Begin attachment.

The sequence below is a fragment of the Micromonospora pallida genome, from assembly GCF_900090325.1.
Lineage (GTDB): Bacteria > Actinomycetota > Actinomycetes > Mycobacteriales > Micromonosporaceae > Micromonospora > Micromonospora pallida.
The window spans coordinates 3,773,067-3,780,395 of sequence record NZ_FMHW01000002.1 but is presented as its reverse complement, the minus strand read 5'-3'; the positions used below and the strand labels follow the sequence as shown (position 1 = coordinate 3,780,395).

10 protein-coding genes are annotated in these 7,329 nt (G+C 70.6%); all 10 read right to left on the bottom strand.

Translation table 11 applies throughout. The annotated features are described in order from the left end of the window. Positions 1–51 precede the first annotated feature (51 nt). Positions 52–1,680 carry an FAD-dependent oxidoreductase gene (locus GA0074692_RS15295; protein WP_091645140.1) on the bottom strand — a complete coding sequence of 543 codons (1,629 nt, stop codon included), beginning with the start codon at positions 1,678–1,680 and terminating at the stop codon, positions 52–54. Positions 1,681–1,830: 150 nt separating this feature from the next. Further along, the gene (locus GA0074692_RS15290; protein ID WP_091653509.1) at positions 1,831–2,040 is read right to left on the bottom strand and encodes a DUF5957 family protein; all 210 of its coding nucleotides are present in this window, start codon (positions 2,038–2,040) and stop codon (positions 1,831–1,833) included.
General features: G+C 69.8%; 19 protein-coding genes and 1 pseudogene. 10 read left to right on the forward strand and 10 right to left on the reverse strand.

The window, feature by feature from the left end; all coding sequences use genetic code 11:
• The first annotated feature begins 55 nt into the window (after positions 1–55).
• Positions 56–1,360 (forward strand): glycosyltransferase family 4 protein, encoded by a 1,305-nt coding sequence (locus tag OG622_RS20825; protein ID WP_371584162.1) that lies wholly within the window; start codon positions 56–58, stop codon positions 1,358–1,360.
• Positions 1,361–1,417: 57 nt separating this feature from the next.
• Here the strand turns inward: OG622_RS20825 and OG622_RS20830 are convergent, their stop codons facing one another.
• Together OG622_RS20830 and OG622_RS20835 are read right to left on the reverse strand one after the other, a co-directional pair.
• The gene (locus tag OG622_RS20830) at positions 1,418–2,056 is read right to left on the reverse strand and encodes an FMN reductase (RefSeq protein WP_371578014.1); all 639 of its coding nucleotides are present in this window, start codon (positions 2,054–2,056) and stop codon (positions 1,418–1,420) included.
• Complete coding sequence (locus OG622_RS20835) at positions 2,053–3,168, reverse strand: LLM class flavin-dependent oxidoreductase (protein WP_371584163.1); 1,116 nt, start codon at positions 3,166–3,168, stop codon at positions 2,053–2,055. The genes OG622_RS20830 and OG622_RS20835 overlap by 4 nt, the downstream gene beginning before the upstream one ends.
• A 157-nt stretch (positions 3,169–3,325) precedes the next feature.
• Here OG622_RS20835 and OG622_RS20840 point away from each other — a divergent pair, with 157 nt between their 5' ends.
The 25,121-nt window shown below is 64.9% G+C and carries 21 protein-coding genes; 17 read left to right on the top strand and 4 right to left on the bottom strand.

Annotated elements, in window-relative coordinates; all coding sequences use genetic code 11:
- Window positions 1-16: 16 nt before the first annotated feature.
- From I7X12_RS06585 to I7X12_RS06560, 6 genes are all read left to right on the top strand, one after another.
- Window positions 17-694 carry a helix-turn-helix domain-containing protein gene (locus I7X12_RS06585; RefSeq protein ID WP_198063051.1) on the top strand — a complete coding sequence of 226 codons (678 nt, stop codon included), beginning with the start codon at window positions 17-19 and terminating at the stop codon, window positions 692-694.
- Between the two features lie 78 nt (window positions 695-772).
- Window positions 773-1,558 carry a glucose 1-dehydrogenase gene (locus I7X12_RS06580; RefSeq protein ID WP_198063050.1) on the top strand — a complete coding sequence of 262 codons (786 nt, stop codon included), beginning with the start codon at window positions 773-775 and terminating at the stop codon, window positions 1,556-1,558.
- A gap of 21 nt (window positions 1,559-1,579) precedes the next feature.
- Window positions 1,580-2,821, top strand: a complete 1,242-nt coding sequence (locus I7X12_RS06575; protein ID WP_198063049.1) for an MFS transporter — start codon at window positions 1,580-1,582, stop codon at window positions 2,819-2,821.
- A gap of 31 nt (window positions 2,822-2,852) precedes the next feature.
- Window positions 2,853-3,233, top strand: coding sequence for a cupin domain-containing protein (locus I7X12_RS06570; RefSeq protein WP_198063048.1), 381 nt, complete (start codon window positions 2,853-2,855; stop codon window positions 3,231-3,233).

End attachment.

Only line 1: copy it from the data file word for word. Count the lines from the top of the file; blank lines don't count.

The sequence below is a fragment of the Micromonospora pallida genome, from assembly GCF_900090325.1.